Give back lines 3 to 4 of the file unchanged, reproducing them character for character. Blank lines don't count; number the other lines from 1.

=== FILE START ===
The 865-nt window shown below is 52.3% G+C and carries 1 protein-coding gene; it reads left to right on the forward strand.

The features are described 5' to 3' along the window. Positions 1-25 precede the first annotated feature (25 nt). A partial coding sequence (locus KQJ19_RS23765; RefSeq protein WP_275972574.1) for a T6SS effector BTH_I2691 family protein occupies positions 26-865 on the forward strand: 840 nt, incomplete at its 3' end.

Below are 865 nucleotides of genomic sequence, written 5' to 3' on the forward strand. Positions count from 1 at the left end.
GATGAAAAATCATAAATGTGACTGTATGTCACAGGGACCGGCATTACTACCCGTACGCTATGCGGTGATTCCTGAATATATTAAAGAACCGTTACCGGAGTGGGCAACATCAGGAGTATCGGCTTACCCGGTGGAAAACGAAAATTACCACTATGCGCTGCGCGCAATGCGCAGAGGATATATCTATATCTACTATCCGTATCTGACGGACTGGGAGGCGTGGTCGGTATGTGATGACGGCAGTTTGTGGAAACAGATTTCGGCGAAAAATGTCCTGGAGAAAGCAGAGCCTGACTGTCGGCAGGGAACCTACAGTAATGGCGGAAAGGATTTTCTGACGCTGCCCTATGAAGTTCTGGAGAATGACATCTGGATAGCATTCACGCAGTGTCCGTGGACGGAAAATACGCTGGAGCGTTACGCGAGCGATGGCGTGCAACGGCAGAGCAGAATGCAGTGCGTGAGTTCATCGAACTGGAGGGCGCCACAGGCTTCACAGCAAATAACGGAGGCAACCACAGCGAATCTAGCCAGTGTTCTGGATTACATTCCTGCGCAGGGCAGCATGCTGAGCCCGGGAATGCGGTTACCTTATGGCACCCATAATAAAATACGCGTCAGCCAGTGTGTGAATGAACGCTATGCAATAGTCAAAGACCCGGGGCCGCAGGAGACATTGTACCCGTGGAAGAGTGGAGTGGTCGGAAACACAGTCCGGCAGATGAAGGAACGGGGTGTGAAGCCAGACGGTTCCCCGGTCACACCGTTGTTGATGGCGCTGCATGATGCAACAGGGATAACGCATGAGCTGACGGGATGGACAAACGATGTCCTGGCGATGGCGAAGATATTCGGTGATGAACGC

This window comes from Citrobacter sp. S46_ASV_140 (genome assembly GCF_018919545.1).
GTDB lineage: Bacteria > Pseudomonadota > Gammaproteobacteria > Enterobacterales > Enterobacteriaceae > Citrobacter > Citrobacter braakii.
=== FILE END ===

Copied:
Below are 865 nucleotides of genomic sequence, written 5' to 3' on the forward strand. Positions count from 1 at the left end.
GATGAAAAATCATAAATGTGACTGTATGTCACAGGGACCGGCATTACTACCCGTACGCTATGCGGTGATTCCTGAATATATTAAAGAACCGTTACCGGAGTGGGCAACATCAGGAGTATCGGCTTACCCGGTGGAAAACGAAAATTACCACTATGCGCTGCGCGCAATGCGCAGAGGATATATCTATATCTACTATCCGTATCTGACGGACTGGGAGGCGTGGTCGGTATGTGATGACGGCAGTTTGTGGAAACAGATTTCGGCGAAAAATGTCCTGGAGAAAGCAGAGCCTGACTGTCGGCAGGGAACCTACAGTAATGGCGGAAAGGATTTTCTGACGCTGCCCTATGAAGTTCTGGAGAATGACATCTGGATAGCATTCACGCAGTGTCCGTGGACGGAAAATACGCTGGAGCGTTACGCGAGCGATGGCGTGCAACGGCAGAGCAGAATGCAGTGCGTGAGTTCATCGAACTGGAGGGCGCCACAGGCTTCACAGCAAATAACGGAGGCAACCACAGCGAATCTAGCCAGTGTTCTGGATTACATTCCTGCGCAGGGCAGCATGCTGAGCCCGGGAATGCGGTTACCTTATGGCACCCATAATAAAATACGCGTCAGCCAGTGTGTGAATGAACGCTATGCAATAGTCAAAGACCCGGGGCCGCAGGAGACATTGTACCCGTGGAAGAGTGGAGTGGTCGGAAACACAGTCCGGCAGATGAAGGAACGGGGTGTGAAGCCAGACGGTTCCCCGGTCACACCGTTGTTGATGGCGCTGCATGATGCAACAGGGATAACGCATGAGCTGACGGGATGGACAAACGATGTCCTGGCGATGGCGAAGATATTCGGTGATGAACGC